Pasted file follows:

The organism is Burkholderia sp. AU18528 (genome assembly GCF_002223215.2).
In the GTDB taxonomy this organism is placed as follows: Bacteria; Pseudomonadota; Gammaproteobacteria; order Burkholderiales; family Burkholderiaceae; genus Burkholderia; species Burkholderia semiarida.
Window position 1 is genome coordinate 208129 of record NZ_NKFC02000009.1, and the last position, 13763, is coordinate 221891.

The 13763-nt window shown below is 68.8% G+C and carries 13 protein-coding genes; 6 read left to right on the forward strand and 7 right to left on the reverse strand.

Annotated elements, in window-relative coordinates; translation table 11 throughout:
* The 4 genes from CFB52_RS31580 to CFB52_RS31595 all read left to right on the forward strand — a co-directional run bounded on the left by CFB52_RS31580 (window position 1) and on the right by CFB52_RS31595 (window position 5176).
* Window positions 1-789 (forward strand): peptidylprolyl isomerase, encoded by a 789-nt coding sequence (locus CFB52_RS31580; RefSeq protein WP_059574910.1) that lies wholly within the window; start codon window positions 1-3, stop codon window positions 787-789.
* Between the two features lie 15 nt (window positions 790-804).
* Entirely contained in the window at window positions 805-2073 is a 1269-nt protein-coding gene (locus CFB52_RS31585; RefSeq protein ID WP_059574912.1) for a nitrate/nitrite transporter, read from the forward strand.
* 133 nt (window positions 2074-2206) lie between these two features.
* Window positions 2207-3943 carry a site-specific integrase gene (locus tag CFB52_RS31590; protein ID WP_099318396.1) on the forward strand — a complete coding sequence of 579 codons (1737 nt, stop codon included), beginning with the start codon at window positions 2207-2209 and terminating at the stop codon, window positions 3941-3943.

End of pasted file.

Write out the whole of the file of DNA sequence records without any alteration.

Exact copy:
The organism is Burkholderia sp. AU18528 (genome assembly GCF_002223215.2).
In the GTDB taxonomy this organism is placed as follows: Bacteria; Pseudomonadota; Gammaproteobacteria; order Burkholderiales; family Burkholderiaceae; genus Burkholderia; species Burkholderia semiarida.
Window position 1 is genome coordinate 208129 of record NZ_NKFC02000009.1, and the last position, 13763, is coordinate 221891.

The 13763-nt window shown below is 68.8% G+C and carries 13 protein-coding genes; 6 read left to right on the forward strand and 7 right to left on the reverse strand.

Annotated elements, in window-relative coordinates; translation table 11 throughout:
* The 4 genes from CFB52_RS31580 to CFB52_RS31595 all read left to right on the forward strand — a co-directional run bounded on the left by CFB52_RS31580 (window position 1) and on the right by CFB52_RS31595 (window position 5176).
* Window positions 1-789 (forward strand): peptidylprolyl isomerase, encoded by a 789-nt coding sequence (locus CFB52_RS31580; RefSeq protein WP_059574910.1) that lies wholly within the window; start codon window positions 1-3, stop codon window positions 787-789.
* Between the two features lie 15 nt (window positions 790-804).
* Entirely contained in the window at window positions 805-2073 is a 1269-nt protein-coding gene (locus CFB52_RS31585; RefSeq protein ID WP_059574912.1) for a nitrate/nitrite transporter, read from the forward strand.
* 133 nt (window positions 2074-2206) lie between these two features.
* Window positions 2207-3943 carry a site-specific integrase gene (locus tag CFB52_RS31590; protein ID WP_099318396.1) on the forward strand — a complete coding sequence of 579 codons (1737 nt, stop codon included), beginning with the start codon at window positions 2207-2209 and terminating at the stop codon, window positions 3941-3943.